Don Byron Music For Six Musicians At Iridium Jazz ClubThursday-Sunday,August 12-15


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1650 BROADWAY (Corner of 51st)
NEW YORK, NY 10023
RESERVATIONS: 212-582-2121,

Sets At 8:00 & 10:00 PM

Thursday - Sunday, August 12 - 15

“Calling Don Byron a jazz musician is like calling the Pacific wet -- it just doesn't begin to describe it," wrote Daniel Okrent in Time magazine. “Though he made his bones as a jazz clarinetist, over the past decade he has developed a sort of musical Esperanto -- impassioned, expansive, inclusive -- distilled from the babel of styles, genres and species, both historical and contemporary, that make up our perception of music itself."

Byron is a clarinetist, composer, arranger, and social critic, who seeks to redefine every genre of music he performs, be it classical, salsa, hip-hop, funk, klezmer, or any jazz style from swing to bop to cutting-edge downtown improvisation. He has been at the forefront of the international jazz scene since being named “Jazz Artist of the Year" by DownBeat magazine in 1992. As a bandleader and along with other artists, Byron has performed at most major festivals around the world, including recent appearances in Vienna, San Francisco, Hong Kong, London, New York, and Monterey.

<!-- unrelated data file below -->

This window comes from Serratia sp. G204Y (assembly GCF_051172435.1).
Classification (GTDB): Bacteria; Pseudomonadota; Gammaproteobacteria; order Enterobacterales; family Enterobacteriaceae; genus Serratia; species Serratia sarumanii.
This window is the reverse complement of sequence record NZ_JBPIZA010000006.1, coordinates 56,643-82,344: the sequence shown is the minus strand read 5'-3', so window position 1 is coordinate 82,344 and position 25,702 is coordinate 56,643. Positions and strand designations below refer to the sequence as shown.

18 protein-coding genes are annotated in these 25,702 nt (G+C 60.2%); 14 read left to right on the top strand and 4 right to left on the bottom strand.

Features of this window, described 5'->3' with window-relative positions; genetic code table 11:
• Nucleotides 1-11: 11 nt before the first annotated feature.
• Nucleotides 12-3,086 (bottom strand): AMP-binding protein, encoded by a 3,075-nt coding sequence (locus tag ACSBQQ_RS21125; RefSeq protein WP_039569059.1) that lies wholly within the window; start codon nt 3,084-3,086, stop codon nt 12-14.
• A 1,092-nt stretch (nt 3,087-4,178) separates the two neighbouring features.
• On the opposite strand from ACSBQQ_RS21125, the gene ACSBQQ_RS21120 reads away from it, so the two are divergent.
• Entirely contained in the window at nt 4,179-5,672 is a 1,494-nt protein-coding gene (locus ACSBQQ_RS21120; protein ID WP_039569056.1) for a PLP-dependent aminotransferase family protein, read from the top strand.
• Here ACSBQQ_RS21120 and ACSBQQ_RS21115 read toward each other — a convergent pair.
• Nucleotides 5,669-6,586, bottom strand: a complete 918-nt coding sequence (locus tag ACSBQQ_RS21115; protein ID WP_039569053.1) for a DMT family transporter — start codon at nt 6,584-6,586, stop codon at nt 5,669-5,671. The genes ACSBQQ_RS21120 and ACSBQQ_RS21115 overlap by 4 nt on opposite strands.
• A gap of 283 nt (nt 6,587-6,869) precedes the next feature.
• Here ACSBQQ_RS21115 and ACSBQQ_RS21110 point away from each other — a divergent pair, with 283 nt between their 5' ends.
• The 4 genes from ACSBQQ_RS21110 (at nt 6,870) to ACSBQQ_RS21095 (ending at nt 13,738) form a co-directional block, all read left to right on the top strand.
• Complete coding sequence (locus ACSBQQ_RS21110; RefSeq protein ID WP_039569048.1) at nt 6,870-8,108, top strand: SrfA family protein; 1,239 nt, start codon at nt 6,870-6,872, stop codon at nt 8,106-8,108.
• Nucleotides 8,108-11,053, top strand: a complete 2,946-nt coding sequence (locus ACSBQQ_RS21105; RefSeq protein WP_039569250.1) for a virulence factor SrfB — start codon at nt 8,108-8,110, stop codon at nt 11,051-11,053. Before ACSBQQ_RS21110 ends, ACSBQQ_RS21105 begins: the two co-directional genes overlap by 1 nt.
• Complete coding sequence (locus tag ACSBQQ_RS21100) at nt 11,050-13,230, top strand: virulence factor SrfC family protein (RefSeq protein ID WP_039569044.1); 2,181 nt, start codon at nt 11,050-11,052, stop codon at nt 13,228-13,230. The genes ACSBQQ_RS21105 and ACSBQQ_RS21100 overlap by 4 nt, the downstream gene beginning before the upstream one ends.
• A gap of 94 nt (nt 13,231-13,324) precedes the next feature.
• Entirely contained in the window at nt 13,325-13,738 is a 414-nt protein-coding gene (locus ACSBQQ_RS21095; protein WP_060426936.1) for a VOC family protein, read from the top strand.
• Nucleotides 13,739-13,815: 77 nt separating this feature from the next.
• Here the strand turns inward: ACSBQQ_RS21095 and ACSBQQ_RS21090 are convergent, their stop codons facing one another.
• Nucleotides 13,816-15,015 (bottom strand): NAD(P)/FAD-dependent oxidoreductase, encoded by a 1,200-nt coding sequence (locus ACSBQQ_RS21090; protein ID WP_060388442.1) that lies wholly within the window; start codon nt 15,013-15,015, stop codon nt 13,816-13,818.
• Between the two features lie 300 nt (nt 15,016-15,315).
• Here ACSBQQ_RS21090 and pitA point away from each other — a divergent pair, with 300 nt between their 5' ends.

First formed in 1994 for the recording of his third album, Music for Six Musicians has become Don Byron's longest-standing ensemble. Paying tribute to the Latin and Afro-Caribbean rhythms at Byron's musical roots, the group is also the clarinetist's principal outlet for his own compositions. Music for Six Musicians features some of Byron's most loyal collaborators, including the great Milton Cardona on congas, drummer Ben Wittman, bassist Leo Traversa, pianist Edsel Gomez, and trumpeter James Zollar. The ensemble's second album for Blue Note, You are #6 -- More Music for Six Musicians (2002), was released to critical acclaim. “You are #6 is an album that is wide-ranging, effective, and shot through with knowing, releasing humor.It's one of the best albums I've heard this year," wrote Gene Santoro in The Nation.

Born and raised in the Bronx, Don Byron studied classical clarinet with Joe Allard and later worked with George Russell in the Third Stream Department of the New England Conservatory of Music. His artistic collaborations include performances and recordings with Buddy DeFranco, Tony Scott, Bill Frisell, Cassandra Wilson, Anthony Braxton, Steve Lacy, Marilyn Crispell, Reggie Workman, Craig Harris, Steve Coleman, Living Color, Ralph Peterson, Uri Caine, Mandy Patinkin, Atlanta Symphony, and Daniel Barenboim, among many others.

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